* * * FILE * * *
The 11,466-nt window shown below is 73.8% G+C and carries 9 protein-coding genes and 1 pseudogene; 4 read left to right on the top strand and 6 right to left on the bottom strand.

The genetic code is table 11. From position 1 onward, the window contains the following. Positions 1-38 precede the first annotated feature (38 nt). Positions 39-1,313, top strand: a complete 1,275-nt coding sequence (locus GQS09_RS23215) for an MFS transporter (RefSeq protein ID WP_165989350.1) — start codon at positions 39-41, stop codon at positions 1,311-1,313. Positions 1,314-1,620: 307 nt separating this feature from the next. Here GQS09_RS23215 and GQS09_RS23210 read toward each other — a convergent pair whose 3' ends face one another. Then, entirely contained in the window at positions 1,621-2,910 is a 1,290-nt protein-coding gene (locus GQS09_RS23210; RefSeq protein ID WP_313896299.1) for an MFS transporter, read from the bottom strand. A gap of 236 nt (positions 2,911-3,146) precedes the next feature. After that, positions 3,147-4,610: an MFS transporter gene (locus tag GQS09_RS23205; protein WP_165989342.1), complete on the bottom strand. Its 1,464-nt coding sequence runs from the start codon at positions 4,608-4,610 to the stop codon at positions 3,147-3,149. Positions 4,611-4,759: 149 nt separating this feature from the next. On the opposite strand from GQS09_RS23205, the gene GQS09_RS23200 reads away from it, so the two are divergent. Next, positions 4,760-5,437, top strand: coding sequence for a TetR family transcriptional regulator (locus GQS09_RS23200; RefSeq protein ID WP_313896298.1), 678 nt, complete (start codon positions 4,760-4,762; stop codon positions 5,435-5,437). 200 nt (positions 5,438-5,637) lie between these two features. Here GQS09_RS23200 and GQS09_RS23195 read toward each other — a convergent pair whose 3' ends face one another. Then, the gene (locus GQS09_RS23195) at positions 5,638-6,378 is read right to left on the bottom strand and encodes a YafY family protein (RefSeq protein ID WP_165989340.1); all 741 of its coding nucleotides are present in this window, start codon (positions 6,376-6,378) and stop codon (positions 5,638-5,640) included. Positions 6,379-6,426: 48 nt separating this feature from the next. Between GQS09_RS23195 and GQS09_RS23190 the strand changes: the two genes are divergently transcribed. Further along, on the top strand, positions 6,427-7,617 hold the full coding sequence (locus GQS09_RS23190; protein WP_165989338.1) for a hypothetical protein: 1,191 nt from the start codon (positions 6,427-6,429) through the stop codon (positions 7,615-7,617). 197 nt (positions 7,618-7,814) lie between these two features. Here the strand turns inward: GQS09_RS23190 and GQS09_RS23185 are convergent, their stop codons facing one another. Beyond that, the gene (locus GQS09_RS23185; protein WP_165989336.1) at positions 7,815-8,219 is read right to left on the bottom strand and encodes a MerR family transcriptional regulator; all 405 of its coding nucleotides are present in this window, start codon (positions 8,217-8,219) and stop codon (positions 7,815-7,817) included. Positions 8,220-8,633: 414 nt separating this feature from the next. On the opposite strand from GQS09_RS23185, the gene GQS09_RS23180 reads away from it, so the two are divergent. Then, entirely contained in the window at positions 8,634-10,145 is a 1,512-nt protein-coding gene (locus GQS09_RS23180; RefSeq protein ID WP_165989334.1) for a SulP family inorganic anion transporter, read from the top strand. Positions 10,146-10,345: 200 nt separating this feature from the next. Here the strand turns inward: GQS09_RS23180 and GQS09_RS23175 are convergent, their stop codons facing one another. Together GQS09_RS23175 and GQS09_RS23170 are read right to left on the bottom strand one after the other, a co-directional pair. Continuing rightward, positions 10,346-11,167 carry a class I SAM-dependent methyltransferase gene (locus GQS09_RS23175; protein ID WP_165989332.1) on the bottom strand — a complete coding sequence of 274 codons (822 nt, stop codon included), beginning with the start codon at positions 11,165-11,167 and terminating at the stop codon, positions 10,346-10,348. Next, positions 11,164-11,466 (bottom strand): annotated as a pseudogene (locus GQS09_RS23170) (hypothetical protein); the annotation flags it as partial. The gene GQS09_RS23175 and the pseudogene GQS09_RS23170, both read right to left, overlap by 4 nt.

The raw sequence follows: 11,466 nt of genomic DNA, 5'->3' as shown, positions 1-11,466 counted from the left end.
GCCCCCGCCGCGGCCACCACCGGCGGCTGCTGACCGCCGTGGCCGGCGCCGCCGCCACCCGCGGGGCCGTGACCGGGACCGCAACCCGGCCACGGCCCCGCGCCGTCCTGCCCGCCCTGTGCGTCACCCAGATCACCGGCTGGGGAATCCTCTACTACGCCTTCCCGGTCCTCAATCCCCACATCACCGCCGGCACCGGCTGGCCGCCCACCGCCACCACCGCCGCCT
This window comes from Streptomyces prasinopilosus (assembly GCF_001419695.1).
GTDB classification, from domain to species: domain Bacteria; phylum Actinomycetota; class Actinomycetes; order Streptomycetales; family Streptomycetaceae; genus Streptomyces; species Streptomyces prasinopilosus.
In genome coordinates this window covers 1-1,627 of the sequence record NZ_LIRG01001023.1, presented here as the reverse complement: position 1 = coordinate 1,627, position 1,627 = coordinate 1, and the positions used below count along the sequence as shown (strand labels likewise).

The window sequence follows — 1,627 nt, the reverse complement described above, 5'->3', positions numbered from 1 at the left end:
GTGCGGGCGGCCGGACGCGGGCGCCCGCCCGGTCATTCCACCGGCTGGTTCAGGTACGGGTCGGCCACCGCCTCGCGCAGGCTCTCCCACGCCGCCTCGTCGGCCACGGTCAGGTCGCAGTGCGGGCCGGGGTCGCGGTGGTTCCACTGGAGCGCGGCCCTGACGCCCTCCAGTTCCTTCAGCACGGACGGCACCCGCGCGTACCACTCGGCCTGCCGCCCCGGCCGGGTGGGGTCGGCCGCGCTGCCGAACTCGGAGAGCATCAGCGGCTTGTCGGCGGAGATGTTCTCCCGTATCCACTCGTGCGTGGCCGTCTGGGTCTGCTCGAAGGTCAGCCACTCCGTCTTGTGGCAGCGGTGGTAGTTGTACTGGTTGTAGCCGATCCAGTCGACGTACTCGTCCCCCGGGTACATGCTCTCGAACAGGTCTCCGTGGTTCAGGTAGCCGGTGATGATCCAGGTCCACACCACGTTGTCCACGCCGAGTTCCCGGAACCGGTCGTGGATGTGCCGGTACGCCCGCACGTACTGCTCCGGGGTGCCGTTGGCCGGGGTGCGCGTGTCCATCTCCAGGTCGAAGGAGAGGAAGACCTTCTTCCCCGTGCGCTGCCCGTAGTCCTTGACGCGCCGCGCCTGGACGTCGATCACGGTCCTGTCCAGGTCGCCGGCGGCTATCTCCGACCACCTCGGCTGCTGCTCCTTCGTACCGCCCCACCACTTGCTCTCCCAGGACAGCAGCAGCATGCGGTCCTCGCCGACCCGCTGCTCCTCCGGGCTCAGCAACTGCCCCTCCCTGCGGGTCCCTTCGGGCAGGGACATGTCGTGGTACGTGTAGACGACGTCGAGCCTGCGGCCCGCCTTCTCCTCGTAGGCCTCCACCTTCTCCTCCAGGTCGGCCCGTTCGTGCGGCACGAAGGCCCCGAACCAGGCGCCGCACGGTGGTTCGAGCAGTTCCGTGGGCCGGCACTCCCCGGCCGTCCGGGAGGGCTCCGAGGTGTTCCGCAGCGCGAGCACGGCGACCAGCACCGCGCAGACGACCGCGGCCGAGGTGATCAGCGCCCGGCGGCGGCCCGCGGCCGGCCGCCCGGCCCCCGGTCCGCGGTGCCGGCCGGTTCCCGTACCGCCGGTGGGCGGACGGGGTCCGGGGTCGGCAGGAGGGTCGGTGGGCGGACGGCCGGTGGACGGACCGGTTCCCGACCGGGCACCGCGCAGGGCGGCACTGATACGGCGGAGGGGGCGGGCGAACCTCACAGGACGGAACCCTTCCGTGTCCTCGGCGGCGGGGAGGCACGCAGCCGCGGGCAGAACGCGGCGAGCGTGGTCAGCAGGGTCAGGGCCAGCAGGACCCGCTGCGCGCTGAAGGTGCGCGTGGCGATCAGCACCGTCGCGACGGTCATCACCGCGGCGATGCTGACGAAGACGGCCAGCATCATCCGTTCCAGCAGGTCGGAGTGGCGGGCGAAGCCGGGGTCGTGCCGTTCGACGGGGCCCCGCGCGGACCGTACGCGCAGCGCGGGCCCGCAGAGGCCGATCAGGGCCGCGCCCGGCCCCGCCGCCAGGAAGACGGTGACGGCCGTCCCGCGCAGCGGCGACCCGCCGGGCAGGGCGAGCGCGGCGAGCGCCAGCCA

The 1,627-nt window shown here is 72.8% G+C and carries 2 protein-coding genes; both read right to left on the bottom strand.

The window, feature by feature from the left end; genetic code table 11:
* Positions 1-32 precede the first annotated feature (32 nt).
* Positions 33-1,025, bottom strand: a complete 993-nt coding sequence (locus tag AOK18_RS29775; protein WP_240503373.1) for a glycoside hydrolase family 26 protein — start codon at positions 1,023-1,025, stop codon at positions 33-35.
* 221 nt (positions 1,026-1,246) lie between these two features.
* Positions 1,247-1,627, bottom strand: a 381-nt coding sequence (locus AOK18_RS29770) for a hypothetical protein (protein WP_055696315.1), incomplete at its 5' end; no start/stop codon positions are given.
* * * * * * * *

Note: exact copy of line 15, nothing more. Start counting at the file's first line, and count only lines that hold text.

* Positions 1,247-1,627, bottom strand: a 381-nt coding sequence (locus AOK18_RS29770) for a hypothetical protein (protein WP_055696315.1), incomplete at its 5' end; no start/stop codon positions are given.